Distribution of NAT2 Alleles (Haplotype), Stratified by Case-Control Status, 4-CBCS, New Mexico site, 1999–2002 (n = 1452)a
NAT2 Phenotype/Genotype Frequency, Stratified by Case-Control Status, 4-CBCS, New Mexico site, 1999–2002 (n = 1,452)a

Cigarette smoking was not directly associated with increased risk for breast cancer, regardless of whether the exposure was a generalized measure (ever vs. never: OR, 1.08; 95% CI, 0.88–1.34) or a more specific measure (status history and pack-years) and regardless of whether analyses were stratified by ethnicity (non-Hispanic white: OR, 1.30; 95% CI, 1.00–1.68 vs. Hispanic: OR, 1.08; 95% CI, 0.66–1.77) or menopausal status (postmenopausal: OR, 1.12; 95% CI, 0.86–1.45 vs. premenopausal: OR, 1.02; 95% CI, 0.71–1.47) (data not shown).

The interactions of NAT2 phenotypes with cigarette smoking on breast cancer risk are shown in Table 5. Breast cancer risk due to smoking was increased in women with the very slow acetylator NAT2 phenotype, regardless of whether the exposure was measured as ever versus never (OR, 1.83; 95% CI, 1.17–2.86), as never versus former (OR, 1.88; 95% CI, 1.07–3.28) or current (OR, 1.95; 95% CI, 0.99–3.85), or as the highest level of pack-years (OR, 2.05; 95% CI, 1.11–3.77) (Table 5). When the data were stratified on ethnicity, it was apparent that the interaction of smoking and NAT2 very slow phenotype was restricted to non-Hispanic white women: ever versus never (OR, 2.57; 95% CI, 1.49–4.41), never versus former (OR, 2.69; 95% CI, 1.41–5.17) or current (OR, 2.46; 95% CI, 1.07–5.65), and highest level of pack-years (OR, 2.29; 95% CI, 1.16–6.22) (Table 5). There was no evidence for increased risk associated with a very slow NAT2 phenotype among Hispanic smokers. There was, in fact, a nonsignificant trend that may indicate less susceptibility for Hispanic women with a rapid/intermediate NAT2 phenotype (e.g., ever vs. never rapid/intermediate NAT2 phenotype: OR, 0.63; 95% CI, 0.38–1.06). However, results were generally inconsistent and unstable, possibly due to the smaller number of Hispanic women. Analyses were also stratified on menopausal status. These results are not shown in Table 5 because, although not statistically significant for premenopausal women, the point estimates across strata were similar to those for postmenopausal non-Hispanic white women, which were statistically significant. Stratified analyses of the interaction between smoking and NAT2 phenotype on both ethnicity and menopausal status included sample sizes insufficient to provide adequate statistical power.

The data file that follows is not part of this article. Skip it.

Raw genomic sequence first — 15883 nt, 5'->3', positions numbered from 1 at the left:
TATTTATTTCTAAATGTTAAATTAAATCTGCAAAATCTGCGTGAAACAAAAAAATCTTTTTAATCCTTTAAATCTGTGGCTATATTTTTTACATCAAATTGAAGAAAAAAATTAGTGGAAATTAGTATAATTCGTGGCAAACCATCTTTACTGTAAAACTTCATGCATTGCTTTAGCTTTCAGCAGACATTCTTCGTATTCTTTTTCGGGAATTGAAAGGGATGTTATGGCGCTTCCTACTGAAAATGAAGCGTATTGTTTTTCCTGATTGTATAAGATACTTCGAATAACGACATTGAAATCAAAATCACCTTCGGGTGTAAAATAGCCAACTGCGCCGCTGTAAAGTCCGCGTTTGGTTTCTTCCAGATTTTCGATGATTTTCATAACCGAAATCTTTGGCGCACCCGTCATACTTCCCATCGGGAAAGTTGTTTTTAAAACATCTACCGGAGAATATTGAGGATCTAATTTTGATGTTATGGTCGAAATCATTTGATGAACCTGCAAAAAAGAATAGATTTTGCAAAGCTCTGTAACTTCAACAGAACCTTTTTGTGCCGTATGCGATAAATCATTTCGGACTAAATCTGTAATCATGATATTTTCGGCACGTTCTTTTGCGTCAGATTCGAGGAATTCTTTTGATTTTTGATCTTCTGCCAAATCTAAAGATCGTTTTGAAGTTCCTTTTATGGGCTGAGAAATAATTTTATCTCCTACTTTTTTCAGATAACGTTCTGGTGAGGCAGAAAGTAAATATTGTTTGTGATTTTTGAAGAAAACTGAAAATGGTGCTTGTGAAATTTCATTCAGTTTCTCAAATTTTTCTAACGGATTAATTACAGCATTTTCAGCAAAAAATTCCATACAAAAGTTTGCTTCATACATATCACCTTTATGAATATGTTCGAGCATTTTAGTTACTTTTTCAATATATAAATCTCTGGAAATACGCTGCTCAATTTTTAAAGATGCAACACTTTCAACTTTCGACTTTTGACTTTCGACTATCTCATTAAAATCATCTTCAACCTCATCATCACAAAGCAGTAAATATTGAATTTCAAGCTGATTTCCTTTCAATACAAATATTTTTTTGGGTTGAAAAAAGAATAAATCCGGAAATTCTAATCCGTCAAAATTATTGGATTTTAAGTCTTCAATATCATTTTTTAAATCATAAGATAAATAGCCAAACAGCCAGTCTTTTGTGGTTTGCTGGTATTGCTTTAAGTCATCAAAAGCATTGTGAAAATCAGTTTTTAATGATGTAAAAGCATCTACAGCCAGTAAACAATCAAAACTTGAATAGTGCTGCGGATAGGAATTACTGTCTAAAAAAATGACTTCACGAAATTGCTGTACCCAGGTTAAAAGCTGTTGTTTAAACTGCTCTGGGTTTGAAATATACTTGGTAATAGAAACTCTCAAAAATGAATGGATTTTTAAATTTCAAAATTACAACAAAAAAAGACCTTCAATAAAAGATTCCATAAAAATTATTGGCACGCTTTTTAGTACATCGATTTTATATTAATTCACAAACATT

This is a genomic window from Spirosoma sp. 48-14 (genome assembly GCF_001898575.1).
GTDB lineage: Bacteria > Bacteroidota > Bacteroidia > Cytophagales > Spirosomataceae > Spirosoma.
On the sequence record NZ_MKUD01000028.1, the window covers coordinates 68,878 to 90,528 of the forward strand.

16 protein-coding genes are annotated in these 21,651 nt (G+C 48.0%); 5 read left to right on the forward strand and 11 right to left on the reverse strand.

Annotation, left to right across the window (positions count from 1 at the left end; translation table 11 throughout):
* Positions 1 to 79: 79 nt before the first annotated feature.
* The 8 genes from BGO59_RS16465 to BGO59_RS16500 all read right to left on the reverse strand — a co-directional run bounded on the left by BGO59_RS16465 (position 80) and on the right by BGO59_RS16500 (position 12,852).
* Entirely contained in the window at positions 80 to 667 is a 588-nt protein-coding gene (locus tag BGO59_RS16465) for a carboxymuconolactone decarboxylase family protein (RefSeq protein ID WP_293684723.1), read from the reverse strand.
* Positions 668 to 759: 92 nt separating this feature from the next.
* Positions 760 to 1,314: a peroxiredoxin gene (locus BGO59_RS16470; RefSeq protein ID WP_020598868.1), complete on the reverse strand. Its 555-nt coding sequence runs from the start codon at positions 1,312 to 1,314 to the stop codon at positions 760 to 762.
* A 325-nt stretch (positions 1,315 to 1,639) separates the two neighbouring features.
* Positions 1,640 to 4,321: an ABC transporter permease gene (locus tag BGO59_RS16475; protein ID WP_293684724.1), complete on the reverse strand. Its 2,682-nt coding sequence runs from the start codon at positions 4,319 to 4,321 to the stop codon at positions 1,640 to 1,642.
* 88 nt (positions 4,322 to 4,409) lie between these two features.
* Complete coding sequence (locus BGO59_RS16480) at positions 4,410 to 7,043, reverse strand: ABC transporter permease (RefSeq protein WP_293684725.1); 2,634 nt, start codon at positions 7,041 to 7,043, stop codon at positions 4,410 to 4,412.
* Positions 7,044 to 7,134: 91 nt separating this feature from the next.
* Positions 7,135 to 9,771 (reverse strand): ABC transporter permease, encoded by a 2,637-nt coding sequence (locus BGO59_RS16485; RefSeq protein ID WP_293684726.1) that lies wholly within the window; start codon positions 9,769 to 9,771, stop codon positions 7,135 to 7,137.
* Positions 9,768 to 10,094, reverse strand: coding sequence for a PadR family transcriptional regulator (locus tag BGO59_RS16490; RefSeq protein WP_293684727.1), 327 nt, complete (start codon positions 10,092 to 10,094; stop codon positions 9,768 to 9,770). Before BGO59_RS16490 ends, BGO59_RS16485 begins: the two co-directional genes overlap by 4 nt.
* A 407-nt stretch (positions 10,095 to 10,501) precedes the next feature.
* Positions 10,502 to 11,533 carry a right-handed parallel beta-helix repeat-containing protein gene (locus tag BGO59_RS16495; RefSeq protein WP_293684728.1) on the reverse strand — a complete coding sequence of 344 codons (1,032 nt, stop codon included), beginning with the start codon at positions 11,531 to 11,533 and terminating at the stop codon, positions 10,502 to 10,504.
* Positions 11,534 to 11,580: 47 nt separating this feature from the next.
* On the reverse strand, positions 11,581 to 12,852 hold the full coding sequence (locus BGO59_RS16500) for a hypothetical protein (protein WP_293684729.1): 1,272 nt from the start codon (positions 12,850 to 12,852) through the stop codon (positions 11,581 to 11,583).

Interaction of Cigarette Smoking and NAT2 Phenotype on Breast Cancer Risk for All Women and Stratified by Menopausal Status and Ethnicity, 4-CBCS, New Mexico site, 1999–2002 (n = 1,452)


Several studies over the past decade have suggested increased risk for breast cancer with smoking (Gram et al., 2005; Khuder et al., 2001; Nagata et al., 2006; Reynolds et al., 2004), but results have been inconsistent, and the 2004 report of the Surgeon General on the health effects of smoking concluded that evidence was insufficient to determine the presence of a causal effect between active smoking and breast cancer (USDHHS, 2004).